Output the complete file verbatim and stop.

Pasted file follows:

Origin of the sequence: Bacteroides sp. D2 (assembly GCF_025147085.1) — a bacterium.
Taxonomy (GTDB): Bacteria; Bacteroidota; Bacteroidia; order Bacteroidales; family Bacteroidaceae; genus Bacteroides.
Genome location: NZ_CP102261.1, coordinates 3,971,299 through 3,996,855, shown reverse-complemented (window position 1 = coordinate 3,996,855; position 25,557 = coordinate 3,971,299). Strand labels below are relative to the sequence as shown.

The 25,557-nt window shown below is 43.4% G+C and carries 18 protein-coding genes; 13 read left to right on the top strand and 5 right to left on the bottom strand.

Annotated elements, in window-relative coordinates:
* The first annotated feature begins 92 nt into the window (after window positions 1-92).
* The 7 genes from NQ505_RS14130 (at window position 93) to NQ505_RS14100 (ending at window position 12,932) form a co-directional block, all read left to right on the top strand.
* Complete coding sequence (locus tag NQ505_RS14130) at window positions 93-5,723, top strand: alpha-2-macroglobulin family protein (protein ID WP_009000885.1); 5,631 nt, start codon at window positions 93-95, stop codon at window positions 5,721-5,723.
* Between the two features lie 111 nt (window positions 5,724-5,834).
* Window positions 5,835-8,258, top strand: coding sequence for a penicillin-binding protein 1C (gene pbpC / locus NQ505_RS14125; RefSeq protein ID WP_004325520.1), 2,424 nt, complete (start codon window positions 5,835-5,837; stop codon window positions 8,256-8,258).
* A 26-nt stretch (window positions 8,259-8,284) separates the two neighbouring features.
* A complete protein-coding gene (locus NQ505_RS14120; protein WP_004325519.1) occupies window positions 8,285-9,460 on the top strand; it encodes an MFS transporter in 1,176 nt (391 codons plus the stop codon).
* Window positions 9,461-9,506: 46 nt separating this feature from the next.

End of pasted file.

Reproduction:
Origin of the sequence: Bacteroides sp. D2 (assembly GCF_025147085.1) — a bacterium.
Taxonomy (GTDB): Bacteria; Bacteroidota; Bacteroidia; order Bacteroidales; family Bacteroidaceae; genus Bacteroides.
Genome location: NZ_CP102261.1, coordinates 3,971,299 through 3,996,855, shown reverse-complemented (window position 1 = coordinate 3,996,855; position 25,557 = coordinate 3,971,299). Strand labels below are relative to the sequence as shown.

The 25,557-nt window shown below is 43.4% G+C and carries 18 protein-coding genes; 13 read left to right on the top strand and 5 right to left on the bottom strand.

Annotated elements, in window-relative coordinates:
* The first annotated feature begins 92 nt into the window (after window positions 1-92).
* The 7 genes from NQ505_RS14130 (at window position 93) to NQ505_RS14100 (ending at window position 12,932) form a co-directional block, all read left to right on the top strand.
* Complete coding sequence (locus tag NQ505_RS14130) at window positions 93-5,723, top strand: alpha-2-macroglobulin family protein (protein ID WP_009000885.1); 5,631 nt, start codon at window positions 93-95, stop codon at window positions 5,721-5,723.
* Between the two features lie 111 nt (window positions 5,724-5,834).
* Window positions 5,835-8,258, top strand: coding sequence for a penicillin-binding protein 1C (gene pbpC / locus NQ505_RS14125; RefSeq protein ID WP_004325520.1), 2,424 nt, complete (start codon window positions 5,835-5,837; stop codon window positions 8,256-8,258).
* A 26-nt stretch (window positions 8,259-8,284) separates the two neighbouring features.
* A complete protein-coding gene (locus NQ505_RS14120; protein WP_004325519.1) occupies window positions 8,285-9,460 on the top strand; it encodes an MFS transporter in 1,176 nt (391 codons plus the stop codon).
* Window positions 9,461-9,506: 46 nt separating this feature from the next.